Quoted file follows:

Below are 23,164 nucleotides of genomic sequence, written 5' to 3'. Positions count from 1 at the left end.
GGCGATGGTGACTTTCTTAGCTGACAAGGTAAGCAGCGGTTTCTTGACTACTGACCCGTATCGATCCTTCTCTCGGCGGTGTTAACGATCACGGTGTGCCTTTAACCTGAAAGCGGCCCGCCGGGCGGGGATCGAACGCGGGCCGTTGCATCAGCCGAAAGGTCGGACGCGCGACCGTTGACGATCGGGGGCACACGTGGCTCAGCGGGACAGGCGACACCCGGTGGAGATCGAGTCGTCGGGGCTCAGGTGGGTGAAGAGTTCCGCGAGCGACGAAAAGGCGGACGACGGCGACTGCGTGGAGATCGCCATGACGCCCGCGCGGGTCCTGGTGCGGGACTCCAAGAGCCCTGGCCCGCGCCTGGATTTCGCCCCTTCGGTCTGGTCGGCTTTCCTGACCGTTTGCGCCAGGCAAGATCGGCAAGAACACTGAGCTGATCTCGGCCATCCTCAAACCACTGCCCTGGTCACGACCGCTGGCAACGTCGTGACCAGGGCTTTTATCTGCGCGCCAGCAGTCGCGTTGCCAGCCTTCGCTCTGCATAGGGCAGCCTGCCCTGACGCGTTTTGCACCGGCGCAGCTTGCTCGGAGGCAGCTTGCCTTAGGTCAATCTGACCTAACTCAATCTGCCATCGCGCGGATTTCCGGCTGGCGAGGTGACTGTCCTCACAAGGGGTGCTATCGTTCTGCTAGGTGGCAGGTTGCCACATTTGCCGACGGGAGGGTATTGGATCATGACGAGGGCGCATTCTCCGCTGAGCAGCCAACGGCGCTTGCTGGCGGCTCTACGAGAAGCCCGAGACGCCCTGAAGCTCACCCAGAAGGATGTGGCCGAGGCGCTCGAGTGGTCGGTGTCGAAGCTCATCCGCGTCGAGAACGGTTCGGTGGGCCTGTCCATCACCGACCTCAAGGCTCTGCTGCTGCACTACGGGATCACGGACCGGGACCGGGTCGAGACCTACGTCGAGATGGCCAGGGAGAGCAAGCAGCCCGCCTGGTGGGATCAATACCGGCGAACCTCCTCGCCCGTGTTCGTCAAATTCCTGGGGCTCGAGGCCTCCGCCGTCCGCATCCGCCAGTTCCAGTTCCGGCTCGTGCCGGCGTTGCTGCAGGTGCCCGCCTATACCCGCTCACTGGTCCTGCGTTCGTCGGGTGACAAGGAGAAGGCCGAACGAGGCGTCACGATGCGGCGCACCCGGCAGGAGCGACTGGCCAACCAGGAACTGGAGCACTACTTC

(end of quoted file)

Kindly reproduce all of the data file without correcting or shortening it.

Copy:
Below are 23,164 nucleotides of genomic sequence, written 5' to 3'. Positions count from 1 at the left end.
GGCGATGGTGACTTTCTTAGCTGACAAGGTAAGCAGCGGTTTCTTGACTACTGACCCGTATCGATCCTTCTCTCGGCGGTGTTAACGATCACGGTGTGCCTTTAACCTGAAAGCGGCCCGCCGGGCGGGGATCGAACGCGGGCCGTTGCATCAGCCGAAAGGTCGGACGCGCGACCGTTGACGATCGGGGGCACACGTGGCTCAGCGGGACAGGCGACACCCGGTGGAGATCGAGTCGTCGGGGCTCAGGTGGGTGAAGAGTTCCGCGAGCGACGAAAAGGCGGACGACGGCGACTGCGTGGAGATCGCCATGACGCCCGCGCGGGTCCTGGTGCGGGACTCCAAGAGCCCTGGCCCGCGCCTGGATTTCGCCCCTTCGGTCTGGTCGGCTTTCCTGACCGTTTGCGCCAGGCAAGATCGGCAAGAACACTGAGCTGATCTCGGCCATCCTCAAACCACTGCCCTGGTCACGACCGCTGGCAACGTCGTGACCAGGGCTTTTATCTGCGCGCCAGCAGTCGCGTTGCCAGCCTTCGCTCTGCATAGGGCAGCCTGCCCTGACGCGTTTTGCACCGGCGCAGCTTGCTCGGAGGCAGCTTGCCTTAGGTCAATCTGACCTAACTCAATCTGCCATCGCGCGGATTTCCGGCTGGCGAGGTGACTGTCCTCACAAGGGGTGCTATCGTTCTGCTAGGTGGCAGGTTGCCACATTTGCCGACGGGAGGGTATTGGATCATGACGAGGGCGCATTCTCCGCTGAGCAGCCAACGGCGCTTGCTGGCGGCTCTACGAGAAGCCCGAGACGCCCTGAAGCTCACCCAGAAGGATGTGGCCGAGGCGCTCGAGTGGTCGGTGTCGAAGCTCATCCGCGTCGAGAACGGTTCGGTGGGCCTGTCCATCACCGACCTCAAGGCTCTGCTGCTGCACTACGGGATCACGGACCGGGACCGGGTCGAGACCTACGTCGAGATGGCCAGGGAGAGCAAGCAGCCCGCCTGGTGGGATCAATACCGGCGAACCTCCTCGCCCGTGTTCGTCAAATTCCTGGGGCTCGAGGCCTCCGCCGTCCGCATCCGCCAGTTCCAGTTCCGGCTCGTGCCGGCGTTGCTGCAGGTGCCCGCCTATACCCGCTCACTGGTCCTGCGTTCGTCGGGTGACAAGGAGAAGGCCGAACGAGGCGTCACGATGCGGCGCACCCGGCAGGAGCGACTGGCCAACCAGGAACTGGAGCACTACTTC